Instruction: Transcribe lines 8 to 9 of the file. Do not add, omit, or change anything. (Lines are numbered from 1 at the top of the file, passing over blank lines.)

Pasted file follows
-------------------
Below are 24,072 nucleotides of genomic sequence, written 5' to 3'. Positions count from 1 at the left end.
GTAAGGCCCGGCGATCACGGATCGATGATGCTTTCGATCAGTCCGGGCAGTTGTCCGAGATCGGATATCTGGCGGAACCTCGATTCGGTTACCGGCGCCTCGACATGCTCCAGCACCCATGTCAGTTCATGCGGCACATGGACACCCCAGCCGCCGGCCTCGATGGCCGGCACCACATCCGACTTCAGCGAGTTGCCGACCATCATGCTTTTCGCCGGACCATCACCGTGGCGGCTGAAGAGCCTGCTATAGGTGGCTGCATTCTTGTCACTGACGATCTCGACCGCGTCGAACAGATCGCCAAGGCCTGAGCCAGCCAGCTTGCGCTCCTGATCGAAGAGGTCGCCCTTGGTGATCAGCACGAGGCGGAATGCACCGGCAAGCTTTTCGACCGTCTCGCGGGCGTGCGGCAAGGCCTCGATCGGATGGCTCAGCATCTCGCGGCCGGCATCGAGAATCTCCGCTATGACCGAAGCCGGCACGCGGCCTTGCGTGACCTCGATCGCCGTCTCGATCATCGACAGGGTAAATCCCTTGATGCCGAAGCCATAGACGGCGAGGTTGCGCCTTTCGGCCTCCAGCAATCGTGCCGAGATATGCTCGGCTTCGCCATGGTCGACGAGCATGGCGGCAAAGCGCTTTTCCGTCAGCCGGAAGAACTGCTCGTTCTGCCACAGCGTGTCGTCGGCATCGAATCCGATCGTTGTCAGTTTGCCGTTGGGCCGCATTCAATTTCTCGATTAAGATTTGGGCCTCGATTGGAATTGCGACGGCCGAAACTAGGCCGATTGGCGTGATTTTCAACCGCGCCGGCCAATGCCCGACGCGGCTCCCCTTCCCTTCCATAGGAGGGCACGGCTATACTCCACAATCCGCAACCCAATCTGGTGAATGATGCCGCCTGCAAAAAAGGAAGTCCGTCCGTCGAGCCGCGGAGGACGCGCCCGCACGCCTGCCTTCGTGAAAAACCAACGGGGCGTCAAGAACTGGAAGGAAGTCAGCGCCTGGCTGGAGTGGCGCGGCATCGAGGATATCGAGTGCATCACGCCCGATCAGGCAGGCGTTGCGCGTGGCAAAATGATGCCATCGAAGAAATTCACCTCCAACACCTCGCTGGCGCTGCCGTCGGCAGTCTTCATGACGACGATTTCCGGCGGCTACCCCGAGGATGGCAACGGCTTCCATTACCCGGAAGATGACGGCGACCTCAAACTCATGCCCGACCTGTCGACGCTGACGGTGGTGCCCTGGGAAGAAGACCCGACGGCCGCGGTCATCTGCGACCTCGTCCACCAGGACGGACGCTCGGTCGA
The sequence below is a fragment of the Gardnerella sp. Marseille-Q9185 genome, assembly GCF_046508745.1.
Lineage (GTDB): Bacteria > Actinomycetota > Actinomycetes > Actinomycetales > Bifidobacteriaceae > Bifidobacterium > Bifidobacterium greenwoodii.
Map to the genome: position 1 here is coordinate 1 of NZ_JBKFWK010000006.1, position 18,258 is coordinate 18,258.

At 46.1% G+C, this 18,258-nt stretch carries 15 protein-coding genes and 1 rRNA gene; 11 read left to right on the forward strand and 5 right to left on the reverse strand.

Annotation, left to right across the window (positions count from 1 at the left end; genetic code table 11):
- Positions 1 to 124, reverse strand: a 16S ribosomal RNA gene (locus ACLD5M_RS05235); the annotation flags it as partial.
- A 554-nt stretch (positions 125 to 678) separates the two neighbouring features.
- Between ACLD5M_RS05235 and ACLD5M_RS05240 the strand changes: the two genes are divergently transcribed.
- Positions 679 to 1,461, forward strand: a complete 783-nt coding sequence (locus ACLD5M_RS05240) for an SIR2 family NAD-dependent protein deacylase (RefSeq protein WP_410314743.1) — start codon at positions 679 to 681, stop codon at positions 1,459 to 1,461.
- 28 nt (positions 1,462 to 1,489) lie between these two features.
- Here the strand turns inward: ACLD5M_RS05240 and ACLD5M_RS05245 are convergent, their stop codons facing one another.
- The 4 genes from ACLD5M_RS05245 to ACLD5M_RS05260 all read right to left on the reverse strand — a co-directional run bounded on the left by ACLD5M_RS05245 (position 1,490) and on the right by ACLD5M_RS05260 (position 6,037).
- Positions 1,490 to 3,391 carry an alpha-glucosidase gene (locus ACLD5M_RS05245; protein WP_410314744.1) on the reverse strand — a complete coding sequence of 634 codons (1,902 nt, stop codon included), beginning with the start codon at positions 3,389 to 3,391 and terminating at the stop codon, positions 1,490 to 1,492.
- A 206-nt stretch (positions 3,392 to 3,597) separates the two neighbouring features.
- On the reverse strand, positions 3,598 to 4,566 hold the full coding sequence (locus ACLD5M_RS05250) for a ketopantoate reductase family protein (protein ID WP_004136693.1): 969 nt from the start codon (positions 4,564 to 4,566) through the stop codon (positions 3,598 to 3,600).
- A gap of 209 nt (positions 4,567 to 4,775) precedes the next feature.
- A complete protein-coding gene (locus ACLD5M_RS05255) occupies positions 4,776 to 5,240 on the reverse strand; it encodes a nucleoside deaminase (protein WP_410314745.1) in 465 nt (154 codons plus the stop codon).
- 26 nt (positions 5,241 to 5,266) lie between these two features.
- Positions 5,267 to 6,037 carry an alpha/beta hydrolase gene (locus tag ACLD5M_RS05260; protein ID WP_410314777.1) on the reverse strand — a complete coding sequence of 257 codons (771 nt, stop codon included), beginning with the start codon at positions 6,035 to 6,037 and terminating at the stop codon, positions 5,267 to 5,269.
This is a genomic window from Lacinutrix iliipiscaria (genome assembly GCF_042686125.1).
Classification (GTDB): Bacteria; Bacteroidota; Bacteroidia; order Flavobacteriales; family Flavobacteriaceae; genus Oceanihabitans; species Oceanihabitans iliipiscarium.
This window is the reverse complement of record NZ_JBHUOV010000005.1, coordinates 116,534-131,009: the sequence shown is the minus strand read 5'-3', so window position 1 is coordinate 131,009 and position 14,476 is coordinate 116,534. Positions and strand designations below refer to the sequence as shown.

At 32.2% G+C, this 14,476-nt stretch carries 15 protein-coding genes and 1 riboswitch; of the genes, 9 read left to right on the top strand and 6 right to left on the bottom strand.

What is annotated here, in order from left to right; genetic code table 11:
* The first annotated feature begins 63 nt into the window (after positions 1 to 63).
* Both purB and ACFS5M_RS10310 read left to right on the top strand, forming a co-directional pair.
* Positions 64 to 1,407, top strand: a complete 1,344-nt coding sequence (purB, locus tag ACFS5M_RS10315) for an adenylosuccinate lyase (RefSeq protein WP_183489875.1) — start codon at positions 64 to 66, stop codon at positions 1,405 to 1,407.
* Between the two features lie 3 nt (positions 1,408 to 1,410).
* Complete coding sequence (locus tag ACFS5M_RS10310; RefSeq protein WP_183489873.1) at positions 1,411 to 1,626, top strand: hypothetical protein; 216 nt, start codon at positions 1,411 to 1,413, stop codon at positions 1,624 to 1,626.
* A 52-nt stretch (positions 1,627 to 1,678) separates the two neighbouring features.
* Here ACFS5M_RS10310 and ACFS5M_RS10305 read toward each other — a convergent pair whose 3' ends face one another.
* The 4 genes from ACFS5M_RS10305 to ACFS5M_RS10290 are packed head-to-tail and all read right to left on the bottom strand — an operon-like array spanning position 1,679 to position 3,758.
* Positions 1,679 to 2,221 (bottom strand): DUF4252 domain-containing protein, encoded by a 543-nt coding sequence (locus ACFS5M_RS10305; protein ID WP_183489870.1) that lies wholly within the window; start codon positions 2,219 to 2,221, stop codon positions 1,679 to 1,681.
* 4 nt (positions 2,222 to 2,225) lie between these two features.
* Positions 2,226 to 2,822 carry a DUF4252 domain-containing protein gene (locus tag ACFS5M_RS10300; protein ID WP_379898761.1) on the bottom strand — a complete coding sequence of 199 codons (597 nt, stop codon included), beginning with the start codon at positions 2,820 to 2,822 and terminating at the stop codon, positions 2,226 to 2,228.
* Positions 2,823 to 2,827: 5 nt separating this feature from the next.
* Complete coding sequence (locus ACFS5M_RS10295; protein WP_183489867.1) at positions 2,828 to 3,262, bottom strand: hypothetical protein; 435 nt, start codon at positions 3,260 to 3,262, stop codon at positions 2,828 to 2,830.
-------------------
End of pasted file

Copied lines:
- Positions 1 to 124, reverse strand: a 16S ribosomal RNA gene (locus ACLD5M_RS05235); the annotation flags it as partial.
- A 554-nt stretch (positions 125 to 678) separates the two neighbouring features.